Susie Terry, coordinator of homeless education services at the San Diego Office of Education said the change is already increasing the identification of students experiencing homelessness among the 43 school districts and over 100 charter schools that she supports.
Meanwhile, the American Rescue Plan funds have allowed her to expand outreach and support to students experiencing homelessness and their families. She was able to hire a project specialist to visit homeless and domestic violence shelters around the county and meet with the families of students to inform them of their rights and answer questions. She’s also established a hotel voucher program to help homeless families in need get a place to stay while they wait to secure more stable housing. Families are referred to the program daily, she said.
“This is money that we always needed, even before the pandemic,” she said. “Homeless education programs are underfunded in general. Having this funding has allowed me to expand my reach and my work in ways I’ve wanted to for a very long time.” She said she and other liaisons across the state are hoping that Congress will renew the funding after the American Rescue Plan dollars run out in 2025.
Bishop at UCLA said liaisons can’t be expected to do all the work, however. All school staff could be trained to recognize signs that a student may be experiencing homelessness and understand the definition of homelessness for students, as could other government, health and community officials who interact with families and children.
“The onus for (dealing with) this crisis cannot fall on one person,” he said, referring to homeless liaisons. “It’s an all-hands-on-deck approach.”
Schools should face greater consequences if they don’t adequately report homelessness numbers, Bishop added. Currently, the California Department of Education — which is supposed to ensure schools properly report homelessness numbers — can face compliance findings from the federal government for failing to adhere to McKinney-Vento Act provisions, which could put it at risk of losing federal funds. Additionally, families and youth can, and have, sued school districts for failing to identify them as experiencing homelessness.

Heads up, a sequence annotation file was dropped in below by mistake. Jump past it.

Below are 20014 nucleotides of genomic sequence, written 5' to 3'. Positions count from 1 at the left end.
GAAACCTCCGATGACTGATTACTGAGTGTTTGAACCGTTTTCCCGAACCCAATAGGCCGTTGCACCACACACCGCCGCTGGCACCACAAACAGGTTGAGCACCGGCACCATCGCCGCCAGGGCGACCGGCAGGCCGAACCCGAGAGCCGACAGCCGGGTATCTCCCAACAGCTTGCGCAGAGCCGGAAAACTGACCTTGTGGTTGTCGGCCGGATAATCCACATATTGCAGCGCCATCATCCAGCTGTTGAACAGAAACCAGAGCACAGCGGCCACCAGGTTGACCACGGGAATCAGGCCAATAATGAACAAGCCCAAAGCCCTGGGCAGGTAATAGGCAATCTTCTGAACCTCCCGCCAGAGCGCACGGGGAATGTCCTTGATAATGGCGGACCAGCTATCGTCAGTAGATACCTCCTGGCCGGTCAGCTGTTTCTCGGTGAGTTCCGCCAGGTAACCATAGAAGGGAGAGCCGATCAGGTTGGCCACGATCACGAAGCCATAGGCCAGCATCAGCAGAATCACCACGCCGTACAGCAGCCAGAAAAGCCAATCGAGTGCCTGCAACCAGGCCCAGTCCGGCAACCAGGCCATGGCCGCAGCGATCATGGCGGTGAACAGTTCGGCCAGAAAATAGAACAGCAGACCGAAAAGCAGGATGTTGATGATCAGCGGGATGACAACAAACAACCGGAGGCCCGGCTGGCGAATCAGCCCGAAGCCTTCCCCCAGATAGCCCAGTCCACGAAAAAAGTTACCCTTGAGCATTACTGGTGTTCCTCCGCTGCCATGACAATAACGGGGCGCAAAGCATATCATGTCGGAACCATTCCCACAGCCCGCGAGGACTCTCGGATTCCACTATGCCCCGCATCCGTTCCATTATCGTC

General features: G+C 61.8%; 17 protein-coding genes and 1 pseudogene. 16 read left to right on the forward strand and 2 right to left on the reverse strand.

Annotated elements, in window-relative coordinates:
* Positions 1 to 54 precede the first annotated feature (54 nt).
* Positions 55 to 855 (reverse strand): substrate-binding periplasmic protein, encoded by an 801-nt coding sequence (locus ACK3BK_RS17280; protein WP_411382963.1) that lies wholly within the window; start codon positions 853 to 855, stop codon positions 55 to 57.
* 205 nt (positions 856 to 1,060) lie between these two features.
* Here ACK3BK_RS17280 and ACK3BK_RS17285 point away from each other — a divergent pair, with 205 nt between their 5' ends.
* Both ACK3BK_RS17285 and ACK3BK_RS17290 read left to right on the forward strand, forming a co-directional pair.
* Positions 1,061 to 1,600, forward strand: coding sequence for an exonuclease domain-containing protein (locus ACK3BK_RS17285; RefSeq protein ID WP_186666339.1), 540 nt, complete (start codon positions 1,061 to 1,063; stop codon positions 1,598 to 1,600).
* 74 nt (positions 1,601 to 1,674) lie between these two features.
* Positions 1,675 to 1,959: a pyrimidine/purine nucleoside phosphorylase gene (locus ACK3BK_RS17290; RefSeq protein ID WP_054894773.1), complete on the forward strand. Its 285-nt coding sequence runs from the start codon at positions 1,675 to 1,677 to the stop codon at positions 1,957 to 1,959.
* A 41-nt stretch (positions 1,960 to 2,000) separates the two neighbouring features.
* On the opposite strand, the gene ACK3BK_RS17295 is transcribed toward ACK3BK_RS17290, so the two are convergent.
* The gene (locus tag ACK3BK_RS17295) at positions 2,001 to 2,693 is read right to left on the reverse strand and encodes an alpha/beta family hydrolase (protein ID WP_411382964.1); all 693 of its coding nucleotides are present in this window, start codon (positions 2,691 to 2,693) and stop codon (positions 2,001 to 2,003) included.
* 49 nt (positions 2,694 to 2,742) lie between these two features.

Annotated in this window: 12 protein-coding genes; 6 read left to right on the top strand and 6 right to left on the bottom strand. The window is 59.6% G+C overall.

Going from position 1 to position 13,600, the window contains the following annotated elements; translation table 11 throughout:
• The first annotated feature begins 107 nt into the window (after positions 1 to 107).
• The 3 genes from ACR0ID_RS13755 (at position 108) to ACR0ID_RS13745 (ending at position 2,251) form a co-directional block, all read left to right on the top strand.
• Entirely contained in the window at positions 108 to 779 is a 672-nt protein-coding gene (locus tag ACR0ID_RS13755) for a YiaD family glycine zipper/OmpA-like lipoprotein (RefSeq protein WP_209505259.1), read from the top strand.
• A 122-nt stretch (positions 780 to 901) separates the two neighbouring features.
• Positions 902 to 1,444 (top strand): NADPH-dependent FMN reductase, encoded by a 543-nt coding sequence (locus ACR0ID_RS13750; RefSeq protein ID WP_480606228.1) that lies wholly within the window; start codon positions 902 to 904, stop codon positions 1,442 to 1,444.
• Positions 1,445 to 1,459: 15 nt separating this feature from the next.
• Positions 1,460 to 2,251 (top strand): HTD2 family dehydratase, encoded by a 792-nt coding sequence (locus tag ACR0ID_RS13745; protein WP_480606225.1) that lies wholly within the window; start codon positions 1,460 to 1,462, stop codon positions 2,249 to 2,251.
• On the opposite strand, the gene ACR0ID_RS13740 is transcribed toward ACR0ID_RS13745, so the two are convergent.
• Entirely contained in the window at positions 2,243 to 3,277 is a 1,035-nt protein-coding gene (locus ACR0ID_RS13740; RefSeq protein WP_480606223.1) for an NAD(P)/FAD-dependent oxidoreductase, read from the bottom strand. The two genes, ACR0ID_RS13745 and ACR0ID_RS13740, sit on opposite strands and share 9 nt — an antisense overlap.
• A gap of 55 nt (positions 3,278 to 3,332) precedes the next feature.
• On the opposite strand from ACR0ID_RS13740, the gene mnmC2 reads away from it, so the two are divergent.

For Luke Rivera, now 9, things are looking up. He and his mother now have their own apartment in South Los Angeles. Luke has his own bed and a desk where he can do his homework. He’s become more confident and less anxious. He’s no longer afraid to speak up in class. Recently, his mother learned from the school that her once-painfully shy son stood up for himself against another student who was bullying him. It gave her hope, both for him and for other children who’ve experienced similar challenges.
“It took four or five years … but it’s such a change from the child I had to go defend to the child who defends himself,” she said. “It’s all connected to him having his own bed, his own space, building the confidence, having the extra support at school over the years.”
Yenni Rivera now advocates for other families experiencing homelessness in her role as a family system coordinator for the Los Angeles Homeless Services Authority. She worries about other students experiencing homelessness like she and Luke did, but whose parents don’t have the ability to find help and push for interventions. That’s especially a concern as homelessness increases in Los Angeles County and in other parts of the state in the wake of the pandemic and the end of the county’s eviction moratorium looms at the end of this year. The City of Los Angeles recently voted to end its eviction freeze starting Feb. 1 2023. A statewide eviction moratorium ended in July.
“We’re going to see a huge jump in those children who had a home, who didn’t know what (homelessness) felt like, suddenly now feeling that,” she said. “Schools need to think ahead.”
Students and their families who are experiencing homelessness can contact their local school district or county homeless liaison coordinator (teachers and staff members should know who this person is, and the contact person is often listed on district and county office of education websites).
To get information and referrals to services for homeless youth and families in your area dial the United Way helpline 2.1.1.
If you or someone you know is experiencing domestic violence, contact the National Domestic Violence Hotline at 1-800-799-7233 for support and referrals, or text “START” to 88788.
For more information about School on Wheels or to volunteer, visit https://schoolonwheels.org/